Nothing sickens my gut worse than ministers who abuse the vulnerable. It might be a tele-evangelist soliciting funds with empty promises of healing, or celibate priests who scar kids in the worst way possible. This passage is about ministers who steal tithes and offerings and run to the next church. This passage is about a system so offensive that new visitors can’t bring themselves to turn toward God and pray. Can we all agree that corrupt religion is a problem? Can we agree that it deserves to be judged by God?

I love the church, but when it begins to resemble something Jesus cursed, something rotten to the core, there’s a problem. Jesus is asking you and me to name it and have the faith that what we say about it has the power to make it crumble. If God did not spare the temple, why would God spare a church that does the same?

Jesus is not asking us to yell at our problems, or bills, or depression, or disease. This is not about complaining to a minister that their sermon is too long, or that the carpet is the wrong color. Nor is this about Jesus being upset with me if I’m not a good, spirit filled, “fruitful” Christian (while this may be true). All of these common applications cheapen Jesus intent. Jesus is telling us to do something much tougher, something that takes much more courage. This passage is about speaking truth to power, corrupt religious power.


[1] Fig trees are polinated exclusivly by the fig wasp. In order to jump start the polination process each year the fig tree puts out "early" fruit to entice the wasps to enter some blossoms and lay eggs. These early figs are not known for being large or tasty, but some do eat them.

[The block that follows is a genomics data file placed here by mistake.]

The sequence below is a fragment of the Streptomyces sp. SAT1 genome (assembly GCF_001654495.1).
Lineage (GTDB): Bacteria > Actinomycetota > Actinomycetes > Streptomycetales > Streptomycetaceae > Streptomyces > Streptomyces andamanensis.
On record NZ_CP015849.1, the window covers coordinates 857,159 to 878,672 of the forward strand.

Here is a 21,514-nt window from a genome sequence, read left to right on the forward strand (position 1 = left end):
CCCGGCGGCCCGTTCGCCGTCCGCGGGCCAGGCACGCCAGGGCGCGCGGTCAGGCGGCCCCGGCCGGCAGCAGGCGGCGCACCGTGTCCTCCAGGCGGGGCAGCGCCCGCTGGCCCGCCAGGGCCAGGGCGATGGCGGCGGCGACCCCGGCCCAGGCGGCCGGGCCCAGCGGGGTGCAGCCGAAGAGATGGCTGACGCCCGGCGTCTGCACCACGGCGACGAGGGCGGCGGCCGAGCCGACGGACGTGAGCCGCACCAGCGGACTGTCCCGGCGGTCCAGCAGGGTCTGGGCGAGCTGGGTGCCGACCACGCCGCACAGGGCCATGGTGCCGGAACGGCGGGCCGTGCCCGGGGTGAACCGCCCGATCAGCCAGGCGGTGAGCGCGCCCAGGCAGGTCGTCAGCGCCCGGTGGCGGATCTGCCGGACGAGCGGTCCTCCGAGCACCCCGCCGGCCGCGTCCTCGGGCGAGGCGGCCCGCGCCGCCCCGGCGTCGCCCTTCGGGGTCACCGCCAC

[2] In several places in the Hebrew Bible, Israel is pictured as aplant which is judged by God for not producing its crop (like Jer 11:16 and Ezek 15:6). Using this same analogy, Isaiah 5 is beautiful parable about a vineyard which God plants and tends. In the middle of this vineyard God erects a watchtower and waits for sweet grapes to grow. Instead only bitter grapes are produced. So God decides to “break down its walls,” “let animals trample it,” “and let it become overgrown with wild plants.” In searing revelation, the prophet interprets this parable saying, “The nation of Israel is the vineyard of the Lord of Heaven’s Armies. The people of Judah are his pleasant garden.” To ancient Jews, the central watchtower could evoke images of only one thing, Judaism's most central structure, the temple itself. No one would miss the connotation the miraculous death of a fruitless tree would have had among a people pictured as God’s garden.

[3] Synoptic parallels tie mountain uprooting and tree cursing together. This demonstrates that the two teachings are linked in the minds of the gospel writers. Compare Mat 17:20; 21:21; Mark 11:22-23; Luke 17:6.

[4] Daniel 9:4-19. There are hints of forgiveness based on heartfelt prayer and repentence throughout the Hebrew Bible. Psalm 51:16-17; Hosea 6:6; Micah 6:6-8.

[5] The real reason we tend to pit Jesus against the sacrificial system is that we are inherently prejudice against forms of worship with which we are unfamiliar. We are offended at its viceral aspects and need to justify our non-use. A better perspective of Jesus' critques of the temple are as refinements of an inherently good system. This is the spirit of Malachi 3:1-4, the goal of which is that offerings will be done with righteousness and be accepted by God. 

[6] Romans 11:17-21; Hebrews 12:25